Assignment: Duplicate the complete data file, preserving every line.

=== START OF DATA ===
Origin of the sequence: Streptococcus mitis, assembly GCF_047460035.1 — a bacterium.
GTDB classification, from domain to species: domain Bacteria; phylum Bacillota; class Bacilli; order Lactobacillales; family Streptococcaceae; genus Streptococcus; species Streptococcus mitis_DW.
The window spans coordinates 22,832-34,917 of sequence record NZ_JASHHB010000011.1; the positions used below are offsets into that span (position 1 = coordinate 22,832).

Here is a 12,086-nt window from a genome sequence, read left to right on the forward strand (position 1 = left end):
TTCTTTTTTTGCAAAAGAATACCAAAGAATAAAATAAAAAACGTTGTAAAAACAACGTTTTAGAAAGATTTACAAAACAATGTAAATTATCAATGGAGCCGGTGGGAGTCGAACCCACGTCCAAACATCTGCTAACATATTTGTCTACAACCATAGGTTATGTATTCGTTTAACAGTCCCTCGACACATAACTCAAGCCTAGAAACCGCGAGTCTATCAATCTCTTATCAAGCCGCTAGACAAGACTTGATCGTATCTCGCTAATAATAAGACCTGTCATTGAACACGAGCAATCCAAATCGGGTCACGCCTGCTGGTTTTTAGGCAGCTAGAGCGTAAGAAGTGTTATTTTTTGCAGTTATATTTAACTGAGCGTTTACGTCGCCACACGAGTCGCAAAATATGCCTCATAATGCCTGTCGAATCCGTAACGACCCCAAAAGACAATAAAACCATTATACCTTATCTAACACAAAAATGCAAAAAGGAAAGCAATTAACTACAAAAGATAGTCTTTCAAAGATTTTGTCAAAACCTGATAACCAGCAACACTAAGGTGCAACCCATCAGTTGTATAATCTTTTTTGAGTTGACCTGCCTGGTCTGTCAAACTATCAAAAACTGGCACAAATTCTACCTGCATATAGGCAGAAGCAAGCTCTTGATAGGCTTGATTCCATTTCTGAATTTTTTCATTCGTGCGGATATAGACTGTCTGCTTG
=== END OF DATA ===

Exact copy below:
Origin of the sequence: Streptococcus mitis, assembly GCF_047460035.1 — a bacterium.
GTDB classification, from domain to species: domain Bacteria; phylum Bacillota; class Bacilli; order Lactobacillales; family Streptococcaceae; genus Streptococcus; species Streptococcus mitis_DW.
The window spans coordinates 22,832-34,917 of sequence record NZ_JASHHB010000011.1; the positions used below are offsets into that span (position 1 = coordinate 22,832).

Here is a 12,086-nt window from a genome sequence, read left to right on the forward strand (position 1 = left end):
TTCTTTTTTTGCAAAAGAATACCAAAGAATAAAATAAAAAACGTTGTAAAAACAACGTTTTAGAAAGATTTACAAAACAATGTAAATTATCAATGGAGCCGGTGGGAGTCGAACCCACGTCCAAACATCTGCTAACATATTTGTCTACAACCATAGGTTATGTATTCGTTTAACAGTCCCTCGACACATAACTCAAGCCTAGAAACCGCGAGTCTATCAATCTCTTATCAAGCCGCTAGACAAGACTTGATCGTATCTCGCTAATAATAAGACCTGTCATTGAACACGAGCAATCCAAATCGGGTCACGCCTGCTGGTTTTTAGGCAGCTAGAGCGTAAGAAGTGTTATTTTTTGCAGTTATATTTAACTGAGCGTTTACGTCGCCACACGAGTCGCAAAATATGCCTCATAATGCCTGTCGAATCCGTAACGACCCCAAAAGACAATAAAACCATTATACCTTATCTAACACAAAAATGCAAAAAGGAAAGCAATTAACTACAAAAGATAGTCTTTCAAAGATTTTGTCAAAACCTGATAACCAGCAACACTAAGGTGCAACCCATCAGTTGTATAATCTTTTTTGAGTTGACCTGCCTGGTCTGTCAAACTATCAAAAACTGGCACAAATTCTACCTGCATATAGGCAGAAGCAAGCTCTTGATAGGCTTGATTCCATTTCTGAATTTTTTCATTCGTGCGGATATAGACTGTCTGCTTG